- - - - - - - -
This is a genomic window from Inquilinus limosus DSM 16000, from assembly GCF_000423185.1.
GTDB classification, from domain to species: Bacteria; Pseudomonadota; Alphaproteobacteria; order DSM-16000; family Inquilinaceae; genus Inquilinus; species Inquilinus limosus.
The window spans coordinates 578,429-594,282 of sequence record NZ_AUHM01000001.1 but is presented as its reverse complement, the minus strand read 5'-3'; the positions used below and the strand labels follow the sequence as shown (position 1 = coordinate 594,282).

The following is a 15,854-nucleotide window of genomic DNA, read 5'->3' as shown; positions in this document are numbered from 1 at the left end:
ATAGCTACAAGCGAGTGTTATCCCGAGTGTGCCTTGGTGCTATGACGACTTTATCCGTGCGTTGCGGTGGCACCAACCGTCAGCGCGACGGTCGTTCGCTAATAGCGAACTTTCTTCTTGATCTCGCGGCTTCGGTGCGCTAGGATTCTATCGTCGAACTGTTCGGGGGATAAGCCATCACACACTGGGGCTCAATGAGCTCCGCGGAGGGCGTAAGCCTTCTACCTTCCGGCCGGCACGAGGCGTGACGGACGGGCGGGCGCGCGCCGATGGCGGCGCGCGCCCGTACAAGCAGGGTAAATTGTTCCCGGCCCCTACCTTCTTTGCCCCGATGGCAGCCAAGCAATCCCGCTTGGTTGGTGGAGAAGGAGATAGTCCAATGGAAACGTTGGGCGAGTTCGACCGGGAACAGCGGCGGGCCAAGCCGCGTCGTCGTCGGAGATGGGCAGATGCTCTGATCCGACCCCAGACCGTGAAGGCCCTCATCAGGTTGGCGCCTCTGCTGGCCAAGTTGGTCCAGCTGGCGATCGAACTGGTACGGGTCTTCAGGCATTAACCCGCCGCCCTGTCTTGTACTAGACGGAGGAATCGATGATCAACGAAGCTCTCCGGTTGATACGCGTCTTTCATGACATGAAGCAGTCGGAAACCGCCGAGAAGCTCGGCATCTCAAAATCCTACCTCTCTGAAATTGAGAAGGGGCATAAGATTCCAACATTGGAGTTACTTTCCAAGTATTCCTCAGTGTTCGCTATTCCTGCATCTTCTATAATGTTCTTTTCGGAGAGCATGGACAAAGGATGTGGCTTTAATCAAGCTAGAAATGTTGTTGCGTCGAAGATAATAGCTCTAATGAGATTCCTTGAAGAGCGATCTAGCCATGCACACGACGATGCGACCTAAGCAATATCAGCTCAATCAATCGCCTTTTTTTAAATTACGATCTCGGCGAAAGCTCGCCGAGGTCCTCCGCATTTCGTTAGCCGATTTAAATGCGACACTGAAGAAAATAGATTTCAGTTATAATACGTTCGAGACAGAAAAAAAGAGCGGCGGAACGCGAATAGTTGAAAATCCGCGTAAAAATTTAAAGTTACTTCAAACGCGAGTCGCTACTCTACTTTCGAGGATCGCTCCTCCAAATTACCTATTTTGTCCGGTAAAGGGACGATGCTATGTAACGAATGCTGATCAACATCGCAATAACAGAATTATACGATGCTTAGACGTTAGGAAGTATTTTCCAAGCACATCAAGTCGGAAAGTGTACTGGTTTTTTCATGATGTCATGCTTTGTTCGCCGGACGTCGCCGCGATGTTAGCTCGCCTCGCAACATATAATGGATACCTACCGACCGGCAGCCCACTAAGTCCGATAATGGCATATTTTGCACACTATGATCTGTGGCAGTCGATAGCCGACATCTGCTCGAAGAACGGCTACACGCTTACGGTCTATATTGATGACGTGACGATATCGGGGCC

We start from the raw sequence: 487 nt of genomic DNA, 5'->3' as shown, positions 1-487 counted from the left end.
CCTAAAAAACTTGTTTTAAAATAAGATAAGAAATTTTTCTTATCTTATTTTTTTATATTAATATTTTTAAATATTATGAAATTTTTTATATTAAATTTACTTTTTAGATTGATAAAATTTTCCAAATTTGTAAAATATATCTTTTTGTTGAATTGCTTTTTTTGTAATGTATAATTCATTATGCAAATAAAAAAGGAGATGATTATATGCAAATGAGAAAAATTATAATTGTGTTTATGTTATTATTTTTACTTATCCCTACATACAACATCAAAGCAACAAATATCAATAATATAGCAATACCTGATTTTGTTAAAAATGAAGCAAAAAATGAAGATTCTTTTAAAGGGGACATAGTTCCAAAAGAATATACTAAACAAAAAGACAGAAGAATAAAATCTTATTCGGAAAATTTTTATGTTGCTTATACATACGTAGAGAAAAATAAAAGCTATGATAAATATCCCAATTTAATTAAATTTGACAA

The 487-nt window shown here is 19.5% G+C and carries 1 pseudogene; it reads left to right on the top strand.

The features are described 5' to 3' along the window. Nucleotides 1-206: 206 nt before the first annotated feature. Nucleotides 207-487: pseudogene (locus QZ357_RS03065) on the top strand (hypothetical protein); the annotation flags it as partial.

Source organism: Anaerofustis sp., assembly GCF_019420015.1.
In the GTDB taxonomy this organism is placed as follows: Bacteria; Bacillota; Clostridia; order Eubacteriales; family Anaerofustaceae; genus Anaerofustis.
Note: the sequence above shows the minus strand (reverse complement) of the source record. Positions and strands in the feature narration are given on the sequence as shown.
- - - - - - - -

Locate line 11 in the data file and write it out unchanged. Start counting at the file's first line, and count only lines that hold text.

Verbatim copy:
In the GTDB taxonomy this organism is placed as follows: Bacteria; Bacillota; Clostridia; order Eubacteriales; family Anaerofustaceae; genus Anaerofustis.